Folger McKinsey Wins Blue Ribbon

By Daniel de Vise
Washington Post Staff Writer
Thursday, September 29, 2005

At Clarksville Elementary School in Howard County, the share of students rated proficient on the 2005 Maryland School Assessments dipped no lower than 93 percent at any grade level tested in either reading or math.

At Folger McKinsey Elementary in Anne Arundel, proficiency rates reached 95 percent or better across the board on the statewide test.

And at Viers Mill Elementary in Montgomery, a campus where 35 percent of students lack English fluency, the proficiency rate in third-grade reading rose from 52 percent in 2003 to 90 percent in 2005.

For their accomplishments, all three schools this month earned the status of Blue Ribbon School, the highest honor the U.S. Education Department can bestow upon a school.

In this era of the federal No Child Left Behind initiative and yearly progress goals, the Blue Ribbon program has taken on new meaning. Formerly tailored to recognize overall school excellence, the Blue Ribbon award of today is all about academic achievement.

Before an overhaul of the program in 2002, schools nominated themselves for Blue Ribbon awards. The focus was less on test scores -- schools had to rate at the 60th percentile or better on a national scale and show improvement -- and more on overall school climate, as measured in book-length applications submitted to the federal government after screening by the state.

The overhaul followed a 2000 study by the Brookings Institution that concluded the Blue Ribbon too seldom recognized academic achievement. Brookings reviewed 70 Blue Ribbon schools in several states and found that just 19 had scored in the top 10 percent among demographically similar schools in their states.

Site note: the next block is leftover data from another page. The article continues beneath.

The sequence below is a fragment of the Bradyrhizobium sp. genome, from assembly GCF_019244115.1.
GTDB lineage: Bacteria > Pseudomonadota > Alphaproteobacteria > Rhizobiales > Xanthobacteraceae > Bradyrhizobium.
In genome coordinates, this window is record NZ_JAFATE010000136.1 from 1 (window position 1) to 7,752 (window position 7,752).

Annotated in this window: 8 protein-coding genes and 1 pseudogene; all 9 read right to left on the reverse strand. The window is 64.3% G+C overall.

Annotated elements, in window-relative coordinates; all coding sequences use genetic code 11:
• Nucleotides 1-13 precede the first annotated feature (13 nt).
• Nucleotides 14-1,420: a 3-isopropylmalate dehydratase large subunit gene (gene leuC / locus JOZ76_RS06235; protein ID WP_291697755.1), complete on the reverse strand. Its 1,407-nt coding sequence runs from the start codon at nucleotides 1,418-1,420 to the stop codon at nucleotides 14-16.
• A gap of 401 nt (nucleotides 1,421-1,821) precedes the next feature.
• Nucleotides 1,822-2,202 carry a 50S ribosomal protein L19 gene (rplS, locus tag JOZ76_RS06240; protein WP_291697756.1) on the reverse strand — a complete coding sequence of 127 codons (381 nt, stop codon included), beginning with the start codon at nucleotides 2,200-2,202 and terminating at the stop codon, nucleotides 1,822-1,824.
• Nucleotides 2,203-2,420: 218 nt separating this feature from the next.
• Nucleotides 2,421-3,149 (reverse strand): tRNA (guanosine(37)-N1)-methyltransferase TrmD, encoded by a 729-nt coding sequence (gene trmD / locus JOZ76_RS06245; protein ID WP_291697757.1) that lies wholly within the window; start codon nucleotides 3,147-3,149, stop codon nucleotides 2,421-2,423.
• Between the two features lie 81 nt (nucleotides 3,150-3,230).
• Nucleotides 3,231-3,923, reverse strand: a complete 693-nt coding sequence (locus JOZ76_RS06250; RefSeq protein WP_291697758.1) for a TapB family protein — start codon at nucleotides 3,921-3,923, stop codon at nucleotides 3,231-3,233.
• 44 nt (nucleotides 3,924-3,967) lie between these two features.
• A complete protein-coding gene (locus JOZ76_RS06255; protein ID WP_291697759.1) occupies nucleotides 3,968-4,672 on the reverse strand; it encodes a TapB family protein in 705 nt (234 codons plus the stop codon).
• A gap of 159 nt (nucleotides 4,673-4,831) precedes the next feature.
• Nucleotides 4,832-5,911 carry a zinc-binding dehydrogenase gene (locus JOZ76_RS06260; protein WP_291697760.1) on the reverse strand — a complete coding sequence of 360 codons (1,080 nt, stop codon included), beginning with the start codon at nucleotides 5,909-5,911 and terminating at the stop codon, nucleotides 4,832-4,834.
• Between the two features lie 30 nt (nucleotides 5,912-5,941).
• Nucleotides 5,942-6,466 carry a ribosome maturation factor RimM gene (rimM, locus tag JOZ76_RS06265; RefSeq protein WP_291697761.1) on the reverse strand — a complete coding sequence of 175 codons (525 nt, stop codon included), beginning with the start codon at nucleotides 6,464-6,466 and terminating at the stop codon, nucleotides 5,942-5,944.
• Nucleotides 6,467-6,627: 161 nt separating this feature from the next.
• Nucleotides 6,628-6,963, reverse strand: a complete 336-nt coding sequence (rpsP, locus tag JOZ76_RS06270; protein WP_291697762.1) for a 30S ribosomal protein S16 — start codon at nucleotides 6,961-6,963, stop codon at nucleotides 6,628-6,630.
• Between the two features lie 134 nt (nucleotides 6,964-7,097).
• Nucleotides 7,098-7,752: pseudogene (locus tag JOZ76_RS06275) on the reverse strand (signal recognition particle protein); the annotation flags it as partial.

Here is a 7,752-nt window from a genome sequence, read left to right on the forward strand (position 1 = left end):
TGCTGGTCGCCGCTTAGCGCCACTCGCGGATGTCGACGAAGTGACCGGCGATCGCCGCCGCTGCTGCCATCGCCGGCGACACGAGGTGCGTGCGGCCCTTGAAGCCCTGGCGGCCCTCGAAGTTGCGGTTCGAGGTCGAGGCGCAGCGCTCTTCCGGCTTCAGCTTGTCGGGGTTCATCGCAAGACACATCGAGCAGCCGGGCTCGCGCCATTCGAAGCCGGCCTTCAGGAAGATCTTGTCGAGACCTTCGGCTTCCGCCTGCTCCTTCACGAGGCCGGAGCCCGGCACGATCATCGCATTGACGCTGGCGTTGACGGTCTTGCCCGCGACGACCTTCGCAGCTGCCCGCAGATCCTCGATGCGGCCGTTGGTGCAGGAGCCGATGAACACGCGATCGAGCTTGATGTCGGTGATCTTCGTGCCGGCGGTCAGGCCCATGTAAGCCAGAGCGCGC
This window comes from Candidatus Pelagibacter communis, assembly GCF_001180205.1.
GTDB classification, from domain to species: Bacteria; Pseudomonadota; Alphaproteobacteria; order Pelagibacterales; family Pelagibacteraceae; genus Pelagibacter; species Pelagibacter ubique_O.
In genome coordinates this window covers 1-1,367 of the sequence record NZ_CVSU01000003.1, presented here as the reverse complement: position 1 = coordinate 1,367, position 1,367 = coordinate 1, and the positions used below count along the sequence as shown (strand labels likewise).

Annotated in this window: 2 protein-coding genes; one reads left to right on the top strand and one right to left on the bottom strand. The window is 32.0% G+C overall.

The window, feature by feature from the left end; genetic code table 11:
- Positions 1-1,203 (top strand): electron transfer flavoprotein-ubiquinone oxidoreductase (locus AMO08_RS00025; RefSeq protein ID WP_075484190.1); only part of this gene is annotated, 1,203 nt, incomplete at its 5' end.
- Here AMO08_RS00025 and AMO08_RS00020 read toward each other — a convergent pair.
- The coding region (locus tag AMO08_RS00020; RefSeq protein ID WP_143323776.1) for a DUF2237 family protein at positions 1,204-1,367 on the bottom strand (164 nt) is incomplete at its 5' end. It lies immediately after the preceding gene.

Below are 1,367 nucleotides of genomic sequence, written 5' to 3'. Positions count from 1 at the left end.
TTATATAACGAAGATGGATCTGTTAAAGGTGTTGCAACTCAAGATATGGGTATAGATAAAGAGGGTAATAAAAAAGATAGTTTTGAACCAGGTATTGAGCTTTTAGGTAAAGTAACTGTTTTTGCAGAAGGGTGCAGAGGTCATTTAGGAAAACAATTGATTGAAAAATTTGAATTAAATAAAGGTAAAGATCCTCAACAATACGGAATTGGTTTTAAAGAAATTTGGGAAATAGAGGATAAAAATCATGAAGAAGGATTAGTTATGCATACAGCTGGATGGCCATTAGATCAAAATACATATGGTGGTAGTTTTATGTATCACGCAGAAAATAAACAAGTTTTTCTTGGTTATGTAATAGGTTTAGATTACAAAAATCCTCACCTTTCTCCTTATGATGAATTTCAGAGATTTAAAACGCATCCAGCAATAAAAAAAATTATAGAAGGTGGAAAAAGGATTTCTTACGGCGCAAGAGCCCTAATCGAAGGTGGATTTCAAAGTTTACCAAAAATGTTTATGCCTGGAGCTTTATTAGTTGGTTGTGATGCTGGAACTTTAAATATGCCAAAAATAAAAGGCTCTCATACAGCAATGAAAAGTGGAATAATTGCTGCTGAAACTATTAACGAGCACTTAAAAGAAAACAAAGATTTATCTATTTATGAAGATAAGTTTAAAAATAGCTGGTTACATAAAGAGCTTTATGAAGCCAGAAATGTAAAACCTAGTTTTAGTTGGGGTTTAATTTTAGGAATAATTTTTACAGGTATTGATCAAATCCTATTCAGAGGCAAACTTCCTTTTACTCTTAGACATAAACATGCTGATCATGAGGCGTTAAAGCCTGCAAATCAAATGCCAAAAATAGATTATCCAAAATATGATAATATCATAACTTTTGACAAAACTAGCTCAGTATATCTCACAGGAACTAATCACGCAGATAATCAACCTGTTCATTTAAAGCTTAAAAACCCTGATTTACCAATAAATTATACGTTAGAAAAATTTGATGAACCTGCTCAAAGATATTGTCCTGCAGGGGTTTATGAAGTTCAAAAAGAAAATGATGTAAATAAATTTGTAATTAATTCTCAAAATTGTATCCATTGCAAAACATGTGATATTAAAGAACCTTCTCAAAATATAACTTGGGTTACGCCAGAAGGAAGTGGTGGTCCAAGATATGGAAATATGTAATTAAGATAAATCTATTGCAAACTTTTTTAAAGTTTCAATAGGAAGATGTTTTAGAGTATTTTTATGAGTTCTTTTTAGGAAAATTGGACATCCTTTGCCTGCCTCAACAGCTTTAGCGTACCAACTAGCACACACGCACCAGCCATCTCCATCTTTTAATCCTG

Federal education officials changed the program to make it the responsibility of state education departments to nominate schools, a more objective process, and they set new criteria for the award. A school now must rate in the top 10 percent in its state in both reading and math, or the campus must perform at the 60th percentile or better in its state and show dramatic improvement over time with a population of economically disadvantaged students.

"It's not subjective; it's data driven. And that's good," said Nancy S. Grasmick, state superintendent of schools. "We used to have a lot of schools, they were reluctant to even apply, because they thought the process was too subjective."

Blue Ribbon awards went to 295 schools nationwide, including seven in Maryland and nine in Virginia. The Virginia list includes Leesburg Elementary School in Loudoun County and Our Lady of Good Counsel School in Fairfax County.

Viers Mill, in Silver Spring, provides as good an example as any of the goals embodied in No Child Left Behind, said Stephen O'Brien, director of recognition programs at the federal Education Department. Montgomery Superintendent Jerry D. Weast evidently shares that view; James J. Virga Jr., the Viers Mill principal, was promoted this year to a new position as a mentor to other principals.

Thirty-two languages are spoken at Viers Mill, and 62 percent of students qualify for subsidized meals by dint of low family income.

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